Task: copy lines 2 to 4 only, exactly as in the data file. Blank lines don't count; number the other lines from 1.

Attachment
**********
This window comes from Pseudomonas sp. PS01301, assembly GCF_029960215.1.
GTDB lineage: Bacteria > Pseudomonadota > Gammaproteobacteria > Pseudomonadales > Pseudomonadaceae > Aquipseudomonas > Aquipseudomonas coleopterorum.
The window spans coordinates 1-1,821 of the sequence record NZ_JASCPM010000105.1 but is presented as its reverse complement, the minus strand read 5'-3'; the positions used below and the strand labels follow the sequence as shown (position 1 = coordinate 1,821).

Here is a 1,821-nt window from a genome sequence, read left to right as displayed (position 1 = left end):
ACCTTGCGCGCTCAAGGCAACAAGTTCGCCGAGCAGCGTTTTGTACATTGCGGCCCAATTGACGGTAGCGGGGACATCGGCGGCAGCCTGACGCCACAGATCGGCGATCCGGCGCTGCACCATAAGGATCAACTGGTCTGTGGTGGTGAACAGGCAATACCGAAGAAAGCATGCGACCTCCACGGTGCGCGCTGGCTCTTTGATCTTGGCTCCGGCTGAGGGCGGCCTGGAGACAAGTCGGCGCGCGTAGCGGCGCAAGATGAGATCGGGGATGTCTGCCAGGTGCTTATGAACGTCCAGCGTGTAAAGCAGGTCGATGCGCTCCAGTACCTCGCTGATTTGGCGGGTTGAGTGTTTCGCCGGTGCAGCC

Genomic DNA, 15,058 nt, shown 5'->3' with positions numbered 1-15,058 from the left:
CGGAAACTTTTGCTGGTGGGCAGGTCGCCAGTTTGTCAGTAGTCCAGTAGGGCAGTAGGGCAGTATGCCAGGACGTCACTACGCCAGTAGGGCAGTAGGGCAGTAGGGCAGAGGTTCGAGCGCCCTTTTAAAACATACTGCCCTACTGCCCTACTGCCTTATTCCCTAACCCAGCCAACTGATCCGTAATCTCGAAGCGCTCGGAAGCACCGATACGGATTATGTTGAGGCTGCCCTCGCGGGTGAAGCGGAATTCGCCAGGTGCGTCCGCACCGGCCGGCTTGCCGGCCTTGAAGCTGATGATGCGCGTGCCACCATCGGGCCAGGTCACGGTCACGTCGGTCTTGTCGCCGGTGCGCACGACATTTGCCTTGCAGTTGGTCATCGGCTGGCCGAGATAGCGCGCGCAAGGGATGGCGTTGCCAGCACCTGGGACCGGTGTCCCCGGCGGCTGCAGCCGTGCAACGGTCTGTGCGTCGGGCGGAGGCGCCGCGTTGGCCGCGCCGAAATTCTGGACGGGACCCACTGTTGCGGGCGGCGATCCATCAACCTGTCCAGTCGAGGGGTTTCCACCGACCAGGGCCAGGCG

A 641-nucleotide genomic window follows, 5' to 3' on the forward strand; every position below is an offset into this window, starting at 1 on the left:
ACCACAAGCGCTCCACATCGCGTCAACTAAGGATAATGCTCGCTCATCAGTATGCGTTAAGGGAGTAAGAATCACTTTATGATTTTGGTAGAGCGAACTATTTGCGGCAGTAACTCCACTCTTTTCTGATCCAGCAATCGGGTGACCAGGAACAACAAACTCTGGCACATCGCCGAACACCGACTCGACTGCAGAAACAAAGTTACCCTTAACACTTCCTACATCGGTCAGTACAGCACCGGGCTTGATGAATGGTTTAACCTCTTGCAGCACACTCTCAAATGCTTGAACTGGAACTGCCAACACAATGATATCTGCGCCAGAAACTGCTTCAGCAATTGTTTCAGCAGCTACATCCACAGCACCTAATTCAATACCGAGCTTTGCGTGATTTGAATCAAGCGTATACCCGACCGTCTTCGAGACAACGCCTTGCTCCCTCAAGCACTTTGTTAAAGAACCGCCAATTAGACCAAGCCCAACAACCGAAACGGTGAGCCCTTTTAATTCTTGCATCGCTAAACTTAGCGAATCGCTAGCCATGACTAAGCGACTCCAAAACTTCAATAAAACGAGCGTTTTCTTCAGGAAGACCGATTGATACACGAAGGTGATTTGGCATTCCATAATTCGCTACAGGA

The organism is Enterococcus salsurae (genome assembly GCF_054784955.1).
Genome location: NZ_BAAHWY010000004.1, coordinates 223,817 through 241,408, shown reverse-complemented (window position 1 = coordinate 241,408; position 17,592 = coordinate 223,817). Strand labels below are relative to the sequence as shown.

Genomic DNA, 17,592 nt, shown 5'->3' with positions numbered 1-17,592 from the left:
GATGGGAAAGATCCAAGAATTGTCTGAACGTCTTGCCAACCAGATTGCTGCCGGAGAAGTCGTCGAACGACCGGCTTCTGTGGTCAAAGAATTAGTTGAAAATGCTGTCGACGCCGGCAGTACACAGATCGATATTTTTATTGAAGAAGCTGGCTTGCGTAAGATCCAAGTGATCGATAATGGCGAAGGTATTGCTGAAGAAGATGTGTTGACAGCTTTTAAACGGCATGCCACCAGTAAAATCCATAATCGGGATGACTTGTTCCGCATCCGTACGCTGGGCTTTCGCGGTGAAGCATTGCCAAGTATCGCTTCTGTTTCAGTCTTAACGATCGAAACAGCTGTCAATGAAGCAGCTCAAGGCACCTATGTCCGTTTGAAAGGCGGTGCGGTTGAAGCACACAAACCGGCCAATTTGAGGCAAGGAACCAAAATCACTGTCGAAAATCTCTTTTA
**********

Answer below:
GTDB lineage: Bacteria > Pseudomonadota > Gammaproteobacteria > Pseudomonadales > Pseudomonadaceae > Aquipseudomonas > Aquipseudomonas coleopterorum.
The window spans coordinates 1-1,821 of the sequence record NZ_JASCPM010000105.1 but is presented as its reverse complement, the minus strand read 5'-3'; the positions used below and the strand labels follow the sequence as shown (position 1 = coordinate 1,821).

Here is a 1,821-nt window from a genome sequence, read left to right as displayed (position 1 = left end):